My First Talk As A Microsoft Employee
On Wednesday, I gave my first talk as a Microsoft employee. I was told that the talk was for a bunch of UK folks that needed to be put on the .NET path and could I do 90 minutes on intro to WinForms in a conference room on campus? I can do intro to WinForms material for hours without preparation, so I didn’t do any. Instead, I showed up with my laptop and plugged it into the overhead, where I then spent 10 minutes wrestling to get it out of suspend mode (the world needs faster hard drives!).
While my HD woke up (apparently jet-lagged from the trip between building 5 and building 43), I started warming up the crowd with questions “How many of you are C++ programmers? How many VB programmers?” The room was split pretty evenly between C++ and VB, taking half of my jokes away (I’m happy to make fun of either C++ or VB programmers equally, but it’s less fun when only half the room laughs). Plus, these guys were *way* jet lagged, so getting them to even keep their eyes open in the afternoon after they’d arrived was a challenge, let alone getting them to laugh or even engage.
And then, because my HD was still shaking off the dust, I asked “Did you hear anything good today?” Predictable, they said that they’d like the story of web services (Don had been there earlier in the morning) and that caused me to launch into my rendition of how WinForms + Web Services provided a wonderful way to keep all of the UI logic on a single machine, as opposed to web applications, where the UI is split between the client and the server. They weren’t biting.
Plus, after diving into some WinForms intro material and having it fall flat (anchoring and docking normally wows ’em), I did a bit of deeper digging into my audience. It turns out that most of them were old hands at WinForms, throwing my planned material right out the window. Luckily, I did find a topic that they’re weren’t familiar with: href-exes. So, I did my normal href-exe shtick for about 60 minutes, getting them to wake up, ask questions and even laugh a bit at my witty repartee.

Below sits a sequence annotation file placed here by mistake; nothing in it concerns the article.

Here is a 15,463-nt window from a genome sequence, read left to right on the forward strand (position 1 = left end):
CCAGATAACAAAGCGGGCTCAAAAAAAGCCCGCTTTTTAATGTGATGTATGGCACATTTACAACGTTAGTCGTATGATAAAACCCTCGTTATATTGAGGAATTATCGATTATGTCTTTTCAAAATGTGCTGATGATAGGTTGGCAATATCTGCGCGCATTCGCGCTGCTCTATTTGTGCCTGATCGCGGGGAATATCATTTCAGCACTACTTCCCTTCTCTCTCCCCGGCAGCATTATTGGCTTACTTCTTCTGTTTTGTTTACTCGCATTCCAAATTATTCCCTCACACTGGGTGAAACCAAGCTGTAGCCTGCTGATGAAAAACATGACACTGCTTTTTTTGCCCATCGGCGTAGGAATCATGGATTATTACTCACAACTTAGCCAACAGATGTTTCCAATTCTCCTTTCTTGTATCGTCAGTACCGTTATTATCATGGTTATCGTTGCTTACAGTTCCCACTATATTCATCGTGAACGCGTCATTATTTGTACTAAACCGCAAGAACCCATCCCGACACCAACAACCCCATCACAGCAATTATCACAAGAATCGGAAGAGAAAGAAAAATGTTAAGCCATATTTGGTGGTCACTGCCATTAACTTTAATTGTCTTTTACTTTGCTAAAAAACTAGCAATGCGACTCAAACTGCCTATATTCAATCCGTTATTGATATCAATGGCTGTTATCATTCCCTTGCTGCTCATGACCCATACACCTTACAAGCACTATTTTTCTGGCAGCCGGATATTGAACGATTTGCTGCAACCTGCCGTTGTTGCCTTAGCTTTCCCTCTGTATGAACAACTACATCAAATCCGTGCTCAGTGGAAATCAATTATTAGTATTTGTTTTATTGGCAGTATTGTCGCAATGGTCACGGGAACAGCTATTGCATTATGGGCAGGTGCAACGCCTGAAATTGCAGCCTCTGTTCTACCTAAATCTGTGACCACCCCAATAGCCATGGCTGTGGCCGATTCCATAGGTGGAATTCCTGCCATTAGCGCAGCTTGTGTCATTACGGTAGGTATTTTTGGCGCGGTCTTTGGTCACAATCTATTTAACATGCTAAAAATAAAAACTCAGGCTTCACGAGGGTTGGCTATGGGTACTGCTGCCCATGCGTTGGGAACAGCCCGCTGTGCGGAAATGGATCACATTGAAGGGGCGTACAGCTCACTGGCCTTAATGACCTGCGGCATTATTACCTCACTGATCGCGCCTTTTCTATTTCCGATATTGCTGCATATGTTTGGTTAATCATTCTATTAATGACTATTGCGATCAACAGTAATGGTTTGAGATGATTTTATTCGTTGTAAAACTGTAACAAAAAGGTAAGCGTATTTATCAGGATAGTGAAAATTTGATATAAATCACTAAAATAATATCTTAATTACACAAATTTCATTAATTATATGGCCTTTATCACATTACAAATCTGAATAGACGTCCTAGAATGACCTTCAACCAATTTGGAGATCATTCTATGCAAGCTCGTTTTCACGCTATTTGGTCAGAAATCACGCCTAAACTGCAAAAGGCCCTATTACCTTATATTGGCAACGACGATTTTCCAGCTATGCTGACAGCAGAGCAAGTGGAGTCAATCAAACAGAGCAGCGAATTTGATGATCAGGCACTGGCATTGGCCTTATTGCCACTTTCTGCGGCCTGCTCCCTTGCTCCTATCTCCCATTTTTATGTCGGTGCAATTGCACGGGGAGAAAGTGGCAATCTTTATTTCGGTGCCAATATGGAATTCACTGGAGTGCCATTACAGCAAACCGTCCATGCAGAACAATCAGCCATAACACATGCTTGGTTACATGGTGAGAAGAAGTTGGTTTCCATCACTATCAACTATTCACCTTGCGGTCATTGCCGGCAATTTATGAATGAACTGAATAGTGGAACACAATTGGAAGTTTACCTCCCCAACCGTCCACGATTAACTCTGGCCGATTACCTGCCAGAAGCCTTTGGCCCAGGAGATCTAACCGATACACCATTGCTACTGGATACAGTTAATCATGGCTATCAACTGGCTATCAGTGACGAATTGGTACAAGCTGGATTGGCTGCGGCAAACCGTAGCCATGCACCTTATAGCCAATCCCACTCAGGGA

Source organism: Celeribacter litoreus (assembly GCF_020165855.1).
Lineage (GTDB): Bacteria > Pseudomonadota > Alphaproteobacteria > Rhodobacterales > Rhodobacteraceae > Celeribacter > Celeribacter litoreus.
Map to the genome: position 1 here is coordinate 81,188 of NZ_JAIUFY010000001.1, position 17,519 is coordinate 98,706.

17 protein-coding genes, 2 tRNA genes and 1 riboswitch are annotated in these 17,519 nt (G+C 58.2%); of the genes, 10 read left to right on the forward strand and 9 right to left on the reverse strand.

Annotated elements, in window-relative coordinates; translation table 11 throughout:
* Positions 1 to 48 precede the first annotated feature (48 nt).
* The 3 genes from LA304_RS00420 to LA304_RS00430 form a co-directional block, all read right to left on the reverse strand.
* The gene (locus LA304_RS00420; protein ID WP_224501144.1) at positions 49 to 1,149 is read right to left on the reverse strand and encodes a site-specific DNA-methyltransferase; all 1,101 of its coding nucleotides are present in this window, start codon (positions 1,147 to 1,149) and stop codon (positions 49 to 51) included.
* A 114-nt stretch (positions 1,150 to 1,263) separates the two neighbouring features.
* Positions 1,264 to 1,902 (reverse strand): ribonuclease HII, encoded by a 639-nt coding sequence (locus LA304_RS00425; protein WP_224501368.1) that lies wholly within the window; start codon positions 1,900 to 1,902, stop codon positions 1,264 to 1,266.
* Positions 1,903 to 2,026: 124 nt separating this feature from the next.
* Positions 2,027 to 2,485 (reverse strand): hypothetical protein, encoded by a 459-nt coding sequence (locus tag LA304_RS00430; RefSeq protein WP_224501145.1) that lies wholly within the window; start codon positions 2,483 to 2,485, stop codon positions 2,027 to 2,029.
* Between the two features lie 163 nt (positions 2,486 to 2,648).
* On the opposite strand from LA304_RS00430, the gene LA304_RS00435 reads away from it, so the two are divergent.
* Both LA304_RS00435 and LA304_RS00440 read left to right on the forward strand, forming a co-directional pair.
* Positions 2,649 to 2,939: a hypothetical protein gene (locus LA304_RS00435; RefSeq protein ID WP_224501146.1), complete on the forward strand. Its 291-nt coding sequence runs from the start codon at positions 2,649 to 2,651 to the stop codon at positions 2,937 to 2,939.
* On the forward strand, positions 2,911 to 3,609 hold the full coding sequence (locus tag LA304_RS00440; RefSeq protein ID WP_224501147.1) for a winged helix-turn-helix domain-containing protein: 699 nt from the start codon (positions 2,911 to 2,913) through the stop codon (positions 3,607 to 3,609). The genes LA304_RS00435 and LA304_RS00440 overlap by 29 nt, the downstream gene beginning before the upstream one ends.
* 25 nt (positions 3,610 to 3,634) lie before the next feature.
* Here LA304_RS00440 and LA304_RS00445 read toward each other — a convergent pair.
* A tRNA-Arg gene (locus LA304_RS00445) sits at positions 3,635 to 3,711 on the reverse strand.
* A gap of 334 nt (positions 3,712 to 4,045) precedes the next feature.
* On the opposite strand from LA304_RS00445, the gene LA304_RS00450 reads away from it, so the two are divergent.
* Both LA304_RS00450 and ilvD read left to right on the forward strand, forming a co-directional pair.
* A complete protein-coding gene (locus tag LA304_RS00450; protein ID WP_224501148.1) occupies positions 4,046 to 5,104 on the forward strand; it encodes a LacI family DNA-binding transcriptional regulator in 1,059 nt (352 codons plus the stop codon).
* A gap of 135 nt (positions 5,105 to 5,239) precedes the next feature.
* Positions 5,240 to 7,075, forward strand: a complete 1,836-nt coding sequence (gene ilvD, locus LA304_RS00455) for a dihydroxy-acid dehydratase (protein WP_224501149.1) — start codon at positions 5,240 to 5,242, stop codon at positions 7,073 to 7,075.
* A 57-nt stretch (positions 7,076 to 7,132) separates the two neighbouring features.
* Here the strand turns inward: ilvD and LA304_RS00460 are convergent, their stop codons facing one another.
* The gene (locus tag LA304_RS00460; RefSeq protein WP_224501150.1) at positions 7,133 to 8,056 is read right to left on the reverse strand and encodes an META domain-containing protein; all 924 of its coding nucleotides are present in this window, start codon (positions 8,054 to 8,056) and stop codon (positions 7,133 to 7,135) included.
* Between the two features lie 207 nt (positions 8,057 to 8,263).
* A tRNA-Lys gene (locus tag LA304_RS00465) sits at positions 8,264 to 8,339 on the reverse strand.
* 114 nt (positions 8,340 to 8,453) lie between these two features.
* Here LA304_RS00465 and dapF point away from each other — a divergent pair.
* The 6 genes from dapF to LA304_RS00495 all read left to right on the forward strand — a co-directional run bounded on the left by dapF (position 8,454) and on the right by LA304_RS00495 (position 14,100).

Thinking I was in the clear, I opened the floor for questions. Of course, the first question they asked was the same question I’d have asked if I were in their shoes (as I so often was until about a month ago), “What’s new in WinForms 2.0?” And that’s where things got shaky again. I had some ideas of where WinForms 2.0 was going in the next release of .NET, but nothing concrete (I’ve been buried in Longhorn and a whole new culture too deep to dig into WinForms futures yet). Plus, even the things that I did know, I had no idea what I could say. Where these guys under NDA? What could I say to them if they were? What can I say to them if they’re not? Even if I’m not supposed to say anything, I want them to like me (every speaker’s guiding principle) and I wanted to say something besides “I know, but I’m not going to tell you. <bpffffft>!”
So, I stammered out what I knew to be some WinForms desires without making any promises on their behalf and hoping no one would ever know (except my closest friends reading this spout entry : ). It wasn’t a happy experience. I should have talked with the WinForms guys before my talk so I knew what I could say about the future. Rookie mistake #1.
Rookie mistake #2: In an effort to stay open to these guys, I wrote my alias on the flipchart and then, while I filled in the domain, kept answering questions. When I looked back at the flipchart, I discovered that I’d written “email@example.com”. Doh! Since it was a flipchart and not a whiteboard, I couldn’t even erase it. <sigh>
All in all, I think I got them jazzed about href-exes, but it was definitely not my finest talk. Luckily, it was internal and to a small group; I would have been mortified to have given that performance at a larger venue. Plus, making fun of VB programmers isn’t fun anymore. I mean, they’re customers, too. Looks like I’m going to need some new material…